Setting up your data collection forms and database tables for categorical data requires more thought than you may expect. Everyone assumes he knows how to record and enter categorical data — you just type [more…]

### How to Record Numerical Data for Biostatistics

For numerical data, the main question is how much precision to record. Recording a numerical variable to as many decimal places as you have available is usually best. [more…]

### How to Enter Date and Time Data for Biostatistics

When you enter numerical data into your computer, *don**'**t* combine two numbers into a single variable (such as 145/85 for systolic and diastolic blood pressure). When it comes to dates and times, however, [more…]

### How to Summarize and Graph Categorical Data

A categorical variable is summarized in a fairly straightforward way. You just tally the number of subjects in each category and express this number as a count — and perhaps also as a percentage of the [more…]

### Other "Means" (besides the Arithmetic Mean) to Measure Central Tendency

Several other kinds of means, besides arithmetic, are useful measures of central tendency in certain circumstances. They're called *means* because they all involve the same [more…]

### Standard Deviation, Variance, and Coefficient of Variation of Biostatistics Data

The *standard deviation* (usually abbreviated *SD,**sd,* or just *s*) of a bunch of numbers tells you how much the individual numbers tend to differ (in either direction) from the mean. It's calculated as follows [more…]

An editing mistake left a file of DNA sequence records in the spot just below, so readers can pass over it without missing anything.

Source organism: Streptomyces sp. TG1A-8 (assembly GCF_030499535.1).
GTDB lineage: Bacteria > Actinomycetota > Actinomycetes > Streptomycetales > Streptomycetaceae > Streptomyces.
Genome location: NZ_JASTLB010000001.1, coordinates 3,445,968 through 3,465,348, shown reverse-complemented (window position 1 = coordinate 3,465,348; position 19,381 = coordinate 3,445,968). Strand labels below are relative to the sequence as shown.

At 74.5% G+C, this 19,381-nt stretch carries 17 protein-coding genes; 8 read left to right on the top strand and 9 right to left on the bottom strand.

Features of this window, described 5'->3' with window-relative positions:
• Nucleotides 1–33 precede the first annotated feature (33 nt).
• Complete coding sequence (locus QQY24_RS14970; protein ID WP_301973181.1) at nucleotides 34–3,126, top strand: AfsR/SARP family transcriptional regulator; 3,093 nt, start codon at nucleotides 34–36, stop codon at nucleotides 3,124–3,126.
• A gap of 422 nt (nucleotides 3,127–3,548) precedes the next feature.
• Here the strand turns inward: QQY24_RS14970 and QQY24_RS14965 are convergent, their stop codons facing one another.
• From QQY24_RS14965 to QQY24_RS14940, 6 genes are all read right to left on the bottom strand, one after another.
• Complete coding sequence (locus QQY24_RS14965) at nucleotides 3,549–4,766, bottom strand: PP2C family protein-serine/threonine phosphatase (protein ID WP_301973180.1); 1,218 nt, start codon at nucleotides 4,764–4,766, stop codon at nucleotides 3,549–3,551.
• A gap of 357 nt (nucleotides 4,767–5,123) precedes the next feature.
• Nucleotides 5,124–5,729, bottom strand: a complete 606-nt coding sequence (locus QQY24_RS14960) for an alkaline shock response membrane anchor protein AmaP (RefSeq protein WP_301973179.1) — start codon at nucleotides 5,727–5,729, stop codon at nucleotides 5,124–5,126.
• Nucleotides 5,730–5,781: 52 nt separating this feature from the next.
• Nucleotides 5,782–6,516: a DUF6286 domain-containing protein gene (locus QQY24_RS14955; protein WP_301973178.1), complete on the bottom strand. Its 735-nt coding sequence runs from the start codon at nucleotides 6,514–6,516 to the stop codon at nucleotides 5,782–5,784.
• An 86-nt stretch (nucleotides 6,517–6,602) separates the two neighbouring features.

### The Range of a Set of Numbers

The *range* of a set of values in your data is the difference between the smallest value (the *minimum* value) and the largest value (the *maximum* value):

Range [more…]

### Sample Statistics and Population Parameters

Scientists conduct experiments on limited *samples* of subjects in order to draw conclusions that (they hope) are valid for a large *population* of people. Suppose you want to conduct an experiment to determine [more…]

### Accuracy and Precision in Terms of the Sampling Distribution

The idea of a sampling distribution is at the heart of the concepts of *accuracy* and *prec**i**sion*. Imagine a scenario in which an experiment (like a clinical trial or a survey) is carried out over and over [more…]

### How to Get More Accurate Measurements in Your Data

Measurement accuracy very often becomes a matter of properly calibrating an instrument against known standards. The instrument may be as simple as a ruler or as complicated as a million-dollar analyzer [more…]

### How to Improve Sampling Precision

You improve the precision of anything you observe from your sample of subjects by having a larger sample. The *central limit theorem* (or CLT, one of the foundations of probability theory) describes how [more…]

### Comparing Averages: How Situational Differences Determine Test Methods

You may wonder why there are so many tests for such a simple task as comparing averages. Well, "comparing averages" doesn't refer to a single task; it's a broad term that can apply to a lot of situations [more…]

### How to Use Student t Tests to Compare Averages

You can run the Student t tests using typical statistical software and interpret the output produced. In this example, you'll be using the software package OpenStat. [more…]